Follow the GitHub instructions to generate a new SSH key on the Spinnaker instance and add it to your GitHub account.

Install dependencies:

curl -o- https://raw.githubusercontent.com/creationix/nvm/v0.33.11/install.sh | bash
source ~/.bashrc
nvm install stable
npm install -g yarn

curl -O https://raw.githubusercontent.com/spinnaker/halyard/master/install/debian/InstallHalyard.sh
sudo bash InstallHalyard.sh
source ~/.bashrc
hal -v

Configure and deploy the Spinnaker installation:

# Store state in S3 and deploy a recent stable version
hal config storage s3 edit --region $AWS_REGION   # use region where your dev instance resides
hal config storage edit --type s3
hal config version edit --version 1.21.0  # or whichever is latest
hal deploy apply

sudo service apache2 stop
sudo systemctl disable apache2

# Workaround: https://github.com/spinnaker/spinnaker/issues/4041
echo > ~/.hal/default/profiles/settings-local.js

# Clone repos from your GitHub account
hal config deploy edit --type localgit --git-origin-user={your github username}
hal config version edit --version branch:master

# Connect your AWS account
## Replace the account id specified below (123456789012) with your own account id.
hal config provider aws account add my-aws-devel-acct \
    --account-id 123456789012 \
    --assume-role role/SpinnakerManaged
hal config provider aws account edit my-aws-devel-acct --regions $AWS_REGIONS  # regions you want Spinnaker to deploy to
hal config provider aws enable

# Connect your Docker registries
hal config provider docker-registry enable

hal config provider docker-registry account add my-dockerhub-devel-acct \
    --address index.docker.io \
    --repositories {your dockerhub username}/{your dockerhub repository} \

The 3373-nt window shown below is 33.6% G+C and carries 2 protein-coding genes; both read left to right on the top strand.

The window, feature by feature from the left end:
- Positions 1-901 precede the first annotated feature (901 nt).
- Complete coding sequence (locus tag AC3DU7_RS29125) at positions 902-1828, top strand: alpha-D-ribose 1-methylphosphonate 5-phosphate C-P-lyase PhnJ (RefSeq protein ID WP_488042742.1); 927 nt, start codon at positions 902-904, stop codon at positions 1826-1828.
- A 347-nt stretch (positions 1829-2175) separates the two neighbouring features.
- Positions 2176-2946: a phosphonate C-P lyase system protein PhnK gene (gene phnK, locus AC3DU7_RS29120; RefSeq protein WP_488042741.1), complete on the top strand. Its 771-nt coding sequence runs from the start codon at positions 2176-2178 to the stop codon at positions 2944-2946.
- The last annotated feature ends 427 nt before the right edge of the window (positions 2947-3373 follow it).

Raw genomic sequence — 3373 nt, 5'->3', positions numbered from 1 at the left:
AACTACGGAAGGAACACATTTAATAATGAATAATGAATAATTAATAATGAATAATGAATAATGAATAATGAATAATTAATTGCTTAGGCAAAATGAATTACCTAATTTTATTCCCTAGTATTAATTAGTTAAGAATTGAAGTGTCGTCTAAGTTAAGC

--username {your dockerhub username} \
    --password \
    --track-digests true

# Replace the address specified below (123456789012.dkr.ecr.us-west-2.amazonaws.com) with the address to your own ecr registry.
hal config provider docker-registry account add my-us-west-2-devel-registry \
 --address 123456789012.dkr.ecr.us-west-2.amazonaws.com \
 --username AWS \
 --password-command "aws --region us-west-2 ecr get-authorization-token --output text --query 'authorizationData[].authorizationToken' | base64 -d | sed 's/^AWS://'" \
 --track-digests true

Optionally connect Amazon ECS to your AWS account:

hal config provider ecs account add ecs-my-aws-devel-acct --aws-account my-aws-devel-acct
hal config provider ecs enable

Deploy everything:

hal deploy apply

Wait for Clouddriver to start up by checking the logs in ~/dev/spinnaker/logs/clouddriver.log.

# Clouddriver start up msg displays after all gradle tasks are run
...
> Task :clouddriver-web:run
      ___                       __
     /\_ \                     /\ \
  ___\//\ \     ___   __  __   \_\ \
 /'___\\ \ \   / __`\/\ \/\ \  /'_` \
/\ \__/ \_\ \_/\ \L\ \ \ \_\ \/\ \L\ \
\ \____\/\____\ \____/\ \____/\ \___,_\
 \/____/\/____/\/___/  \/___/  \/__,_ /

  __
 /\ \         __
 \_\ \  _ __ /\_\  __  __     __   _ __
 /'_` \/\`'__\/\ \/\ \/\ \  /'__`\/\`'__\
/\ \L\ \ \ \/ \ \ \ \ \_/ |/\  __/\ \ \/
\ \___,_\ \_\  \ \_\ \___/ \ \____\\ \_\
 \/__,_ /\/_/   \/_/\/__/   \/____/ \/_/